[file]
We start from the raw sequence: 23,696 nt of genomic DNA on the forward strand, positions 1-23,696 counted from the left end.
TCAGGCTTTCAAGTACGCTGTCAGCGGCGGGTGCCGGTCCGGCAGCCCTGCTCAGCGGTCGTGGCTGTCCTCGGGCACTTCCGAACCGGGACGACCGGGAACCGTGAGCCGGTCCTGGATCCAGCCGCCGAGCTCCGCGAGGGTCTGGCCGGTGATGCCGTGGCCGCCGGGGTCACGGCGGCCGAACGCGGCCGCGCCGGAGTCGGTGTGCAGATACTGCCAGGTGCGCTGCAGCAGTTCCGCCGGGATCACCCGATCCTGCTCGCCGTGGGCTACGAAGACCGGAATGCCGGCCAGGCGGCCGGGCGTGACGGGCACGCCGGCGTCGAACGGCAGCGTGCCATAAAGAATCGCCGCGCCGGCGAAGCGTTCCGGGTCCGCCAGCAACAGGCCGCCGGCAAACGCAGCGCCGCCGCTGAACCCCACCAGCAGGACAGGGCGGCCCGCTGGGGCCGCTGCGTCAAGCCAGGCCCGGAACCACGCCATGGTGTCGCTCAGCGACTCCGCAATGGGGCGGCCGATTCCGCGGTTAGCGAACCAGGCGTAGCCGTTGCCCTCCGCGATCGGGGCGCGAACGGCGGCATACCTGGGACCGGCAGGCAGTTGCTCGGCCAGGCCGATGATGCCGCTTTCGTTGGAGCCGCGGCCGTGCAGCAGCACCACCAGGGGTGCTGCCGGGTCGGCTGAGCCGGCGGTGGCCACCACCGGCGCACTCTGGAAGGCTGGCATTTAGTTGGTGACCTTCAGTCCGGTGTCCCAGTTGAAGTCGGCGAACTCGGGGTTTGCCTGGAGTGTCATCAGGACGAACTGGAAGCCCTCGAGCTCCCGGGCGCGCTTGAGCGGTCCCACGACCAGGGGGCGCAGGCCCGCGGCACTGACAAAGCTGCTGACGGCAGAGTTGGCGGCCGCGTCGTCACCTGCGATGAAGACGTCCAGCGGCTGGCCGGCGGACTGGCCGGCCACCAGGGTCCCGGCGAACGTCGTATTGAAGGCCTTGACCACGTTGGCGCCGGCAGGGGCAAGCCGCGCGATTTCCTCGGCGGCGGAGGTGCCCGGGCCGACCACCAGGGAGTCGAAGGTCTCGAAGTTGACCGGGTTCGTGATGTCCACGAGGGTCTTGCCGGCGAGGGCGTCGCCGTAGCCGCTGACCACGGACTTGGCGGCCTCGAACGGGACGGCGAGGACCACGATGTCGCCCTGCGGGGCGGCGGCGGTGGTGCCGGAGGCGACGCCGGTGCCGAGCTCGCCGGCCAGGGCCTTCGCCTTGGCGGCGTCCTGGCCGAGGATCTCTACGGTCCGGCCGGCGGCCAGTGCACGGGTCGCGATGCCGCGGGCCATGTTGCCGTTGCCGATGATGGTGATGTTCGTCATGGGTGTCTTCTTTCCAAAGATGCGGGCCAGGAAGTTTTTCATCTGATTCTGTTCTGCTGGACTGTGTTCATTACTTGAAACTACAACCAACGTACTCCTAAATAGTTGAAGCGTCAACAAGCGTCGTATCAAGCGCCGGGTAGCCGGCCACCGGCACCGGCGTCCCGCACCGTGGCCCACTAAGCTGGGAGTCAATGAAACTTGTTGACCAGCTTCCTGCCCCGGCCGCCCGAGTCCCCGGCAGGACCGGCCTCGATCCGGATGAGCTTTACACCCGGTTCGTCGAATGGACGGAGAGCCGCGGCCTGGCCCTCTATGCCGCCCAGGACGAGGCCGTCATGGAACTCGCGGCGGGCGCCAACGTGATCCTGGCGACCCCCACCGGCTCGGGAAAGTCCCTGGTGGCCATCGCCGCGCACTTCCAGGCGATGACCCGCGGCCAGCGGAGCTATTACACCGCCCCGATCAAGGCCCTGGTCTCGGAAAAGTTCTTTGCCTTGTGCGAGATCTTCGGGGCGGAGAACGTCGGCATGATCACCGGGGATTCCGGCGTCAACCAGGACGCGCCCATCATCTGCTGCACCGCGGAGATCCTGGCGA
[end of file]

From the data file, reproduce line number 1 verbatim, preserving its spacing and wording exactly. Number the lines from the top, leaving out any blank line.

We start from the raw sequence: 23,696 nt of genomic DNA on the forward strand, positions 1-23,696 counted from the left end.